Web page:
Pope Francis said Monday that the Church was "not a museum" but a place for progress, as members of a key synod started three weeks of debate aimed at reshaping Catholic teaching on the family.
Francis urged a spirit of "solidarity, courage and humility" as the Catholic Church's conservative and liberal wings began tackling hot-button topics from communion for remarried divorcees to acceptance of homosexuality.
The 78-year old reminded an audience packed with red-hatted cardinals and purple-sashed bishops that the Church was "not a museum to keep or preserve.
"It's a place where the holy people of God move forward," he told an audience that included a baby whose parents were among 18 lay couples participating in the synod.
At a mass Sunday marking the opening of the synod, the pope offered encouragement to both camps, defending marriage and heterosexual couples but also insisting the Church must have "its doors open to welcome all those who knock".
In an apparent boost to those who would have priests take a more merciful and inclusive approach to homosexuals, he said the Church must not "point the finger in judgement" of others, because doing so would "betray its mission".
But he has also said traditional marriage between heterosexual couples should be defended.
"The emotional intensity of the synod is amped up because of perceptions that the pope’s position is still a work in progress," Vatican watcher John Allen said.
"Whenever topics such as homosexuality and divorce are on the docket, feelings will run strong," he wrote for Cruxnow.
"What’s new now is a sense, however exaggerated, that movement might actually be possible. That's elicited strong passions both from those who see such movement as desirable, and those who view it as alarming."
- 'Work cut out' for Francis -
The synod is the second and final round of a review of Catholic teaching on the family.
During last year's first round, language that would have seen the Church recognise the value of loving same-sex relationships was excised from the final working document that forms the basis for the talks here.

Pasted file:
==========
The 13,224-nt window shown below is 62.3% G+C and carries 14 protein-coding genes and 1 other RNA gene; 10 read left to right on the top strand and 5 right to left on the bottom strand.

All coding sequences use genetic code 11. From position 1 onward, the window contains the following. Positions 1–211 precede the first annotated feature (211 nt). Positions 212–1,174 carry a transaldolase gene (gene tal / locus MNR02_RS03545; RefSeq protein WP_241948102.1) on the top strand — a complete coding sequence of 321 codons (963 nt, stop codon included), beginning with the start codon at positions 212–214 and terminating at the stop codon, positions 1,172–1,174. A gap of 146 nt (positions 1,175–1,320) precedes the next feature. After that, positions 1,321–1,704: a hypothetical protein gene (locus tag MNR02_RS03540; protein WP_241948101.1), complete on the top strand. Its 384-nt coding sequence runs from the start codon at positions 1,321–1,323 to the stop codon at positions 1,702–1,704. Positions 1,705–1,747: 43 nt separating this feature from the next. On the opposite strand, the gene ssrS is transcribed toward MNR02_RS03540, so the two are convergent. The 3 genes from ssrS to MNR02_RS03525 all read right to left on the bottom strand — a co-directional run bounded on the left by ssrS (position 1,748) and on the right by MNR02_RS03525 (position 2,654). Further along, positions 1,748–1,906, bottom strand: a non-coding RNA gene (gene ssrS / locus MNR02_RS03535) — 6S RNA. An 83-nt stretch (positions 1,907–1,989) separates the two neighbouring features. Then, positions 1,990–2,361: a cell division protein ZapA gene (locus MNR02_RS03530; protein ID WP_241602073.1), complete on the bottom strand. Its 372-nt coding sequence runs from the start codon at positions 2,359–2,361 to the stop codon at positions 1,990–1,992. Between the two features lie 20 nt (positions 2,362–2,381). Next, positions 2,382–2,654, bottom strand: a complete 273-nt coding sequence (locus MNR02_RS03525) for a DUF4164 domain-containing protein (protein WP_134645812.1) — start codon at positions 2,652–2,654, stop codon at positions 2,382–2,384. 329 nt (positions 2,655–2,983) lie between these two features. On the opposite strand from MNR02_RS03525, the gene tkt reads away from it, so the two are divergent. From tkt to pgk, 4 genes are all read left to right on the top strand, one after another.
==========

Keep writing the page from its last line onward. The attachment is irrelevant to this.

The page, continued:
But the document does include a landmark statement that homosexuals must be treated with respect and that "all types of unfair discrimination must be avoided."
The gathering of 360 participants was overshadowed this weekend by the bombshell announcement by a Polish priest, Krzystof Charamsa, an official at the Vatican, that he is a practising homosexual with a partner.
The Vatican's ire -- which saw Charamsa fired from his post -- contrasted with the news of Francis's still close relationship with an old Argentinian friend and his gay partner, who were received and hugged by the pontiff in the United States last month.
"After his example, whatever the outcome of the synod it will be impossible for a priest not to welcome homosexual couples as the pope has... making them feel at home and gradually but progressively innovating Church mentality," said religious expert Piero Schiavazzi in the Italian edition of the Huffington Post.
He warned, however, that bringing the synod's opposing sides together on such issues was unlikely in the extreme.
"It would be easier to get Vladimir Putin and Barack Obama to agree... than cardinals Camillo Ruini and Walter Kasper," he said, referring to a staunch Italian conservative and a German liberal said to be close to Francis.
Homosexuality is just one of a wide range of topics to be discussed at the synod, and some prelates have called for it not to be included in the programme, according to Church sources.
Allen said the pope wants other threats to the family to be discussed, from "unemployment to war, environmental calamities, a culture of exaggerated individualism and consumerism, neglect of both children and the elderly".
"In his mind, the synod would likely be a failure if it doesn’t get around to considering those topics. If recent experience is any guide, the pope may have his work cut out for him," Allen said.